The view that there is a natural law that precedes–and even overrides–positive law did not just appear in the Declaration and the Bill of Rights, but it also gained a footing in Supreme Court precedent as early as 1798. In his opinion in Calder v. Bull, Justice Samuel Chase wrote,
The people of the United States erected their Constitutions, or forms of government, to establish justice, to promote the general welfare, to secure the blessings of liberty; and to protect their persons and property from violence. The purposes for which men enter into society will determine the nature and terms of the social compact . . . . This fundamental principle flows from the very nature of our free Republican governments . . . . There are acts which the Federal, or State, Legislature cannot do, without exceeding their authority. There are certain vital principles in our free Republicans governments, which will determine and over-rule an apparent and flagrant abuse of legislative power; as to authorize manifest injustice by positive law; or to take away that security for personal liberty, or private property, for the protection whereof the government was established. An ACT of the Legislature (for I cannot call it a law) contrary to the great first principles of the social compact, cannot be considered a rightful exercise of legislative authority.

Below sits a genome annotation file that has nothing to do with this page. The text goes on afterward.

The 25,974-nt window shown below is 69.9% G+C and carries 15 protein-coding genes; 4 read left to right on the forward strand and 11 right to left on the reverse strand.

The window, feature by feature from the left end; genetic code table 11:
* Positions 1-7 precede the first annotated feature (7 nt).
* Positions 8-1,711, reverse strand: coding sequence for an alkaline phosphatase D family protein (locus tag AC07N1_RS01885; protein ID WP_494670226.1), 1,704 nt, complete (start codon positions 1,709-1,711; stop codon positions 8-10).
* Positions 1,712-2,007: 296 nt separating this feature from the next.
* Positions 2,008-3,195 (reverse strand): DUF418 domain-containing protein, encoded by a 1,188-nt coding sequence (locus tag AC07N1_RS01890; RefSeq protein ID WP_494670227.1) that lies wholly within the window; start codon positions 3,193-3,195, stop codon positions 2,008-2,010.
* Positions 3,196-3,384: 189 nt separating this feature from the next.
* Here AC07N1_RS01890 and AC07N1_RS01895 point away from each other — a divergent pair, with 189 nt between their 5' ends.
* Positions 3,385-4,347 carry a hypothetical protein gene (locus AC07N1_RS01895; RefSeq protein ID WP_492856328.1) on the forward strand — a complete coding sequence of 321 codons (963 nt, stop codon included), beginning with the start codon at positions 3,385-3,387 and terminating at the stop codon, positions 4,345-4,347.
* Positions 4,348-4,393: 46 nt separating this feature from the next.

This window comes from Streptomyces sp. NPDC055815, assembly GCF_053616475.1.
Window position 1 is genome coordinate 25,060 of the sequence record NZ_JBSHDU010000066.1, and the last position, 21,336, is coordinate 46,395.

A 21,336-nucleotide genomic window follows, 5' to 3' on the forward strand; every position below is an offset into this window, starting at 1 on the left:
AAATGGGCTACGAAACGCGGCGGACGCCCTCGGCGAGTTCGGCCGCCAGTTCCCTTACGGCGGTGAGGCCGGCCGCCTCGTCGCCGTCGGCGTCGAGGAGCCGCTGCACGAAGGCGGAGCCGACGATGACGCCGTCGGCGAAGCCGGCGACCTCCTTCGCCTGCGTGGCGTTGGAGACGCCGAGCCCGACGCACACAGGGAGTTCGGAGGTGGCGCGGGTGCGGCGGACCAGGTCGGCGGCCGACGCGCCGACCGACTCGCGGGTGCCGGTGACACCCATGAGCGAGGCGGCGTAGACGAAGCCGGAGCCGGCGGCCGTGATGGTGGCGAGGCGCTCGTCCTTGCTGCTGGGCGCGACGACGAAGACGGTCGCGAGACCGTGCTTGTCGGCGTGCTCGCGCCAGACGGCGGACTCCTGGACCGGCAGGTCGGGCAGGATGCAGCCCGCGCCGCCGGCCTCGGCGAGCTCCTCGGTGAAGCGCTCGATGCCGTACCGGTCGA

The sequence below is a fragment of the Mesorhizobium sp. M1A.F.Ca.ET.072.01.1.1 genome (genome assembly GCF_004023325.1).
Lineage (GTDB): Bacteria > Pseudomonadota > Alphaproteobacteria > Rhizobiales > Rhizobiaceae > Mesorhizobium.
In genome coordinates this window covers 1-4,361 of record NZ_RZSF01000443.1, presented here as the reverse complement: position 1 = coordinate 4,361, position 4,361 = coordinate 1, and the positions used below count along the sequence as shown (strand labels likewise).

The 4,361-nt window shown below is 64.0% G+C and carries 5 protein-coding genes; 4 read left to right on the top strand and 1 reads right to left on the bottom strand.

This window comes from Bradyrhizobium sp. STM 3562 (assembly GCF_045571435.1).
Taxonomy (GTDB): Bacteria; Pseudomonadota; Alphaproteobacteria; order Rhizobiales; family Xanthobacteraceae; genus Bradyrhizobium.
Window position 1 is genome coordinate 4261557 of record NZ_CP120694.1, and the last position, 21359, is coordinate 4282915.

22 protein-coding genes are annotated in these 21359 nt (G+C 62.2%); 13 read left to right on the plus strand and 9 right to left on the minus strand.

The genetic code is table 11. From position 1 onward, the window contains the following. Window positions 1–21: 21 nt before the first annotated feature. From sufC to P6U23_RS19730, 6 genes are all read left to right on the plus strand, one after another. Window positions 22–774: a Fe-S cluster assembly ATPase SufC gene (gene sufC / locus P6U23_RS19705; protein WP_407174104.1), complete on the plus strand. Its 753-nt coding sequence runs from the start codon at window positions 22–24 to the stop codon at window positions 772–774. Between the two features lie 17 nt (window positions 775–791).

Calder v. Bull, 3 U.S. (3 Dall.) 386, 388 (1798) (opinion of Chase, J.) (emphasis added).
Tellingly, as Justice Blacklock observed in his dissent (p. 21), even Justice Scalia, who was of the view that courts had no power to give the Ninth Amendment any effect, still recognized the meaning of the Ninth Amendment when it comes to family:
In my view, a right of parents to direct the upbringing of their children is among the “unalienable Rights” with which the Declaration of Independence proclaims “all men … are endowed by their Creator.” And in my view that right is also among the “othe[r] [rights] retained by the people” which the Ninth Amendment says the Constitution’s enumeration of rights “shall not be construed to deny or disparage.”
Troxel v. Granville, 530 U.S. 57, 91 (2000) (Scalia, J., dissenting).
In H.S., what Justice Blacklock briefly touches on is that a parent’s right not to be forcibly estranged from his or her child by the state (legally, physically, or otherwise) is a right that precedes and overrides laws to the contrary—so long as those laws do not have a compelling justification (such as the case may be in situations of child abuse and the like). See Troxel v. Granville, 530 U.S. 57, 80 (2000) (Thomas, J., concurring in the judgment).
We would do well to recognize with Justice Blacklock that the Ninth Amendment means what it says here—family is superior to state, and that bond (and all it entails) may not be interfered with by the state, except in rare and compelling cases.
Or, as Jesus of Nazareth admonished: “[W]hat God has joined together, let no one separate.”*
*In context, technically about marriage, but fits here just as well.